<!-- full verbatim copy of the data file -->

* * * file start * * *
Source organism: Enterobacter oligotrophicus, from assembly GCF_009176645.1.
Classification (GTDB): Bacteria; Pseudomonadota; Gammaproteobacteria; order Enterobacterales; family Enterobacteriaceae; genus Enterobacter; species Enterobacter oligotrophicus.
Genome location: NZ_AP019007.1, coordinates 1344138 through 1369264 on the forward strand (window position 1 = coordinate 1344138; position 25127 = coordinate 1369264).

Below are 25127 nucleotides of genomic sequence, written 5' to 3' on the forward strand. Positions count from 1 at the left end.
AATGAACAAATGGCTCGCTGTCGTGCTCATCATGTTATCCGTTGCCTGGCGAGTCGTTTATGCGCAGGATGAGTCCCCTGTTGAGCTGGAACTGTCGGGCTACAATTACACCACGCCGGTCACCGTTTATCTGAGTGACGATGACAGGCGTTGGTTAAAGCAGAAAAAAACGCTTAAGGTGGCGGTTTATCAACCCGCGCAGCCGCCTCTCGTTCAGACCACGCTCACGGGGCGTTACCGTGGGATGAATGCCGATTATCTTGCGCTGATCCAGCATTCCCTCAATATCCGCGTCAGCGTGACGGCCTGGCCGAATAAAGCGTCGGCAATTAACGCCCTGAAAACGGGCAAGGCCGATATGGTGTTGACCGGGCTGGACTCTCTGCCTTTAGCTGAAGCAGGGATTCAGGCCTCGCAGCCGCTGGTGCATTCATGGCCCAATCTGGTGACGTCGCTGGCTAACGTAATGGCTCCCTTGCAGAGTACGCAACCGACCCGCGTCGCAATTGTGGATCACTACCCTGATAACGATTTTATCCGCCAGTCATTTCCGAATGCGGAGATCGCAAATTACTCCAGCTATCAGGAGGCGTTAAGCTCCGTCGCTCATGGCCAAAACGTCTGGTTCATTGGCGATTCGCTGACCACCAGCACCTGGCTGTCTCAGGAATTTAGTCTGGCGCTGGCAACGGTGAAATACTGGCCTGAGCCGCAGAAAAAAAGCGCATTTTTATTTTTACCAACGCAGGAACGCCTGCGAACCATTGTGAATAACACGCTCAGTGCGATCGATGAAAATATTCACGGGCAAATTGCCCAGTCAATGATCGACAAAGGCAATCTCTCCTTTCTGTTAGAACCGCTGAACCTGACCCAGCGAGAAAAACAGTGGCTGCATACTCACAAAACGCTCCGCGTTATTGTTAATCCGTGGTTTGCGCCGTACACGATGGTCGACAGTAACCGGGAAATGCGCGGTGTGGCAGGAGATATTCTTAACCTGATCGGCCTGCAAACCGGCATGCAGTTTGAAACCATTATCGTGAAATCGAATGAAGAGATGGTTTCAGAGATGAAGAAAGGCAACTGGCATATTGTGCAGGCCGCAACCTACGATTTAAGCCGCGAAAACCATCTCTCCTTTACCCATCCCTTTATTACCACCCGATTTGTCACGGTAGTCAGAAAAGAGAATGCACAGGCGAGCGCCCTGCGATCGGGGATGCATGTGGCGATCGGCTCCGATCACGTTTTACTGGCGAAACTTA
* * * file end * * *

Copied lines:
Source organism: Enterobacter oligotrophicus, from assembly GCF_009176645.1.
Classification (GTDB): Bacteria; Pseudomonadota; Gammaproteobacteria; order Enterobacterales; family Enterobacteriaceae; genus Enterobacter; species Enterobacter oligotrophicus.
Genome location: NZ_AP019007.1, coordinates 1344138 through 1369264 on the forward strand (window position 1 = coordinate 1344138; position 25127 = coordinate 1369264).

Below are 25127 nucleotides of genomic sequence, written 5' to 3' on the forward strand. Positions count from 1 at the left end.
AATGAACAAATGGCTCGCTGTCGTGCTCATCATGTTATCCGTTGCCTGGCGAGTCGTTTATGCGCAGGATGAGTCCCCTGTTGAGCTGGAACTGTCGGGCTACAATTACACCACGCCGGTCACCGTTTATCTGAGTGACGATGACAGGCGTTGGTTAAAGCAGAAAAAAACGCTTAAGGTGGCGGTTTATCAACCCGCGCAGCCGCCTCTCGTTCAGACCACGCTCACGGGGCGTTACCGTGGGATGAATGCCGATTATCTTGCGCTGATCCAGCATTCCCTCAATATCCGCGTCAGCGTGACGGCCTGGCCGAATAAAGCGTCGGCAATTAACGCCCTGAAAACGGGCAAGGCCGATATGGTGTTGACCGGGCTGGACTCTCTGCCTTTAGCTGAAGCAGGGATTCAGGCCTCGCAGCCGCTGGTGCATTCATGGCCCAATCTGGTGACGTCGCTGGCTAACGTAATGGCTCCCTTGCAGAGTACGCAACCGACCCGCGTCGCAATTGTGGATCACTACCCTGATAACGATTTTATCCGCCAGTCATTTCCGAATGCGGAGATCGCAAATTACTCCAGCTATCAGGAGGCGTTAAGCTCCGTCGCTCATGGCCAAAACGTCTGGTTCATTGGCGATTCGCTGACCACCAGCACCTGGCTGTCTCAGGAATTTAGTCTGGCGCTGGCAACGGTGAAATACTGGCCTGAGCCGCAGAAAAAAAGCGCATTTTTATTTTTACCAACGCAGGAACGCCTGCGAACCATTGTGAATAACACGCTCAGTGCGATCGATGAAAATATTCACGGGCAAATTGCCCAGTCAATGATCGACAAAGGCAATCTCTCCTTTCTGTTAGAACCGCTGAACCTGACCCAGCGAGAAAAACAGTGGCTGCATACTCACAAAACGCTCCGCGTTATTGTTAATCCGTGGTTTGCGCCGTACACGATGGTCGACAGTAACCGGGAAATGCGCGGTGTGGCAGGAGATATTCTTAACCTGATCGGCCTGCAAACCGGCATGCAGTTTGAAACCATTATCGTGAAATCGAATGAAGAGATGGTTTCAGAGATGAAGAAAGGCAACTGGCATATTGTGCAGGCCGCAACCTACGATTTAAGCCGCGAAAACCATCTCTCCTTTACCCATCCCTTTATTACCACCCGATTTGTCACGGTAGTCAGAAAAGAGAATGCACAGGCGAGCGCCCTGCGATCGGGGATGCATGTGGCGATCGGCTCCGATCACGTTTTACTGGCGAAACTTA